The Class 12 phase is one of the most crucial stages in any student’s life. This is the time when parents need to help their children to take the career (and life) deciding decisions. When it comes to Study Abroad at the Undergraduate Level (after Class 12), the decision making is even more complex and challenging. As a parent, most of you are likely to be in a confusing state of mind. Choosing the right subject and career path that can help your kid to grow professionally and enhance your son’s or daughter’s personality and development. As a student, you are likely to be anxious and stressed up. But, that’s pretty common. This post will help you to understand the challenges, and how to tackle them.
7 Things Parents & Applicants Struggle with while working on US College Applications
1. Deciding What to Study
Even if a career pathway has been decided, choosing a Major is not an easy task always. The best thing to do in this case is to keep the student’s interests and strengths in mind and shortlist a few career paths. Then the importance should be given on choosing the best path that can give the student a financially viable career.
Besides, things like studying costs, culture and environment, safety for international students, and job opportunities for foreign students also need to be kept in the mind. The thing would be the kid and parents working together. Parents should not force or spoon-feed; you want your kid to have a good career and to be self-dependent. Students should consult with the parents regularly. It’s your career, but more often than not the parents will fund the studies.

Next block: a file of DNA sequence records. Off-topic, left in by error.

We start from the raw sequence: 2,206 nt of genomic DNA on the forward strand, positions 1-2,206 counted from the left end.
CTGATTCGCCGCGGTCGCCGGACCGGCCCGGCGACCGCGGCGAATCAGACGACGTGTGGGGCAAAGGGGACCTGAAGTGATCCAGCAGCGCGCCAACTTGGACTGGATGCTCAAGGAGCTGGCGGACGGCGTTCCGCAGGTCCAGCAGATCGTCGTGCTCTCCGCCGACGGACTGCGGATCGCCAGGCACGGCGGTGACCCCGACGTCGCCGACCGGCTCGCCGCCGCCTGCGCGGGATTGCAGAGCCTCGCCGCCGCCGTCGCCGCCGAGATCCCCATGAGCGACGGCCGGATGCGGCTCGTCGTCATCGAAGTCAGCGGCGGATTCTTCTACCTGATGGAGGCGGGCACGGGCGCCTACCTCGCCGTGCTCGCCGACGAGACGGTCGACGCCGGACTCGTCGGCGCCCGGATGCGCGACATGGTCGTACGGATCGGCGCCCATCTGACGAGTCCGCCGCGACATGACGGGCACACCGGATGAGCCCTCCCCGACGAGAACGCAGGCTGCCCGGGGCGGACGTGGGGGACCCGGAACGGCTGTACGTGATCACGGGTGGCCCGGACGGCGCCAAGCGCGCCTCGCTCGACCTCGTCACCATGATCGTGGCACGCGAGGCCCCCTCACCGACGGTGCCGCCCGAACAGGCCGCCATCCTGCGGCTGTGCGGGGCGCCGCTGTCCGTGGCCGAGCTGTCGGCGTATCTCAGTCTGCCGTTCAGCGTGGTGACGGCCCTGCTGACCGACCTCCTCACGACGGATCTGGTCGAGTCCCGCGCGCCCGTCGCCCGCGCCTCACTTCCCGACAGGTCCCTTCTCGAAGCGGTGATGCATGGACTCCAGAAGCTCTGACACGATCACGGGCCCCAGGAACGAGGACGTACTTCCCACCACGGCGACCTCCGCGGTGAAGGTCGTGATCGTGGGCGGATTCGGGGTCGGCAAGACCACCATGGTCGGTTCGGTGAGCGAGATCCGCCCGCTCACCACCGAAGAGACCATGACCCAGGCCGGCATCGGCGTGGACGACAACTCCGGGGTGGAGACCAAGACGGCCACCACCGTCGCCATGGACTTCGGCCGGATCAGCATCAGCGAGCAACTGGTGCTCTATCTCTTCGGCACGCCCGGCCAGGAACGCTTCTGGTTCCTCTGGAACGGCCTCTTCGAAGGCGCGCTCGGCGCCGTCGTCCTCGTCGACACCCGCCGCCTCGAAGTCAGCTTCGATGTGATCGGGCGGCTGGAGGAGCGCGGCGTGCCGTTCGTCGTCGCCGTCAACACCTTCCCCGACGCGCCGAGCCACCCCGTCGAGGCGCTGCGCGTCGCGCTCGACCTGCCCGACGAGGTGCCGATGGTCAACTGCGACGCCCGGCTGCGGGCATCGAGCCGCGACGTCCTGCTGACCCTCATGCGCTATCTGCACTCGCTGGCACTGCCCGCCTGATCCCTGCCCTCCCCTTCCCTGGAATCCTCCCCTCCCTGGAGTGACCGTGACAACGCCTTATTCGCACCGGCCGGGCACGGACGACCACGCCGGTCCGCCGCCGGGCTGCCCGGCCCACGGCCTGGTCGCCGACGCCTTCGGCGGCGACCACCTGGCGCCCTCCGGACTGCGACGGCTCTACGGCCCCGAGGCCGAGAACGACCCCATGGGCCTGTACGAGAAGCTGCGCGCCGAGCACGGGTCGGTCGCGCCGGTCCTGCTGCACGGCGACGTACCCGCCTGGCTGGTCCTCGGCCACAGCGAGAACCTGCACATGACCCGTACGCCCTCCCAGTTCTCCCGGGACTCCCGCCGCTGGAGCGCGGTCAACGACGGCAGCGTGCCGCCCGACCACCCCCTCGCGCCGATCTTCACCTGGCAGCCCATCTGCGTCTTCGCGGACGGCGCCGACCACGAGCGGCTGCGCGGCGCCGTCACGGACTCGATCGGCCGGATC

2. Choosing the Right College or School
The US has got more than 2000 colleges to choose from. So, it will not be easy at all for students and parents. Speaking to the right people (tutors, counselors, people who have gone through the process) will definitely help. Besides, you also need to do your research on the internet as well.
3. Application Process
Ah, the college applications. It’s often a nightmare; and sometimes tense and anxious experience. It certainly requires a lot of hard work, time, and resources. But, it is more manageable than it appears at the beginning, provided the time management has been done right.
Experts normally advise making a list of 6 – 10 colleges. After all, you need to keep options like ambitious, moderate, and safe. At the same time, there is no point in going overboard. Applying to 20 colleges will be a waste of time and money. Read more on how to make a balanced college list for US college admissions.
You must also consider the specific admission plans and deadlines. You need to be familiar with the specific deadlines for early decision, early action, regular admission, financial aid, and waiting list. Few colleges also admit students on a rolling basis. Here is a nice article on The College Application Process by Jeannie Borin on The Huffington Post.
4. Preparing the Application Kit
Once the college list and application plan have been sorted out, it’s time to work on the actual application process. Here is a quick guide for preparing an application kit:
Application Form: most of the colleges will have an online application form. You can also ask for a hard copy by emailing the admission office. Filling out forms for multiple colleges is a serious process. Luckily, you can save some time and effort by using the Common Application Form, also known as the Common App (like UCAS in the UK).
The common application form is accepted by hundreds of colleges/universities in the US. This is a great time saver. Instead of having to fill out the information on six (or ten) separate applications, the applicant only needs to do it once.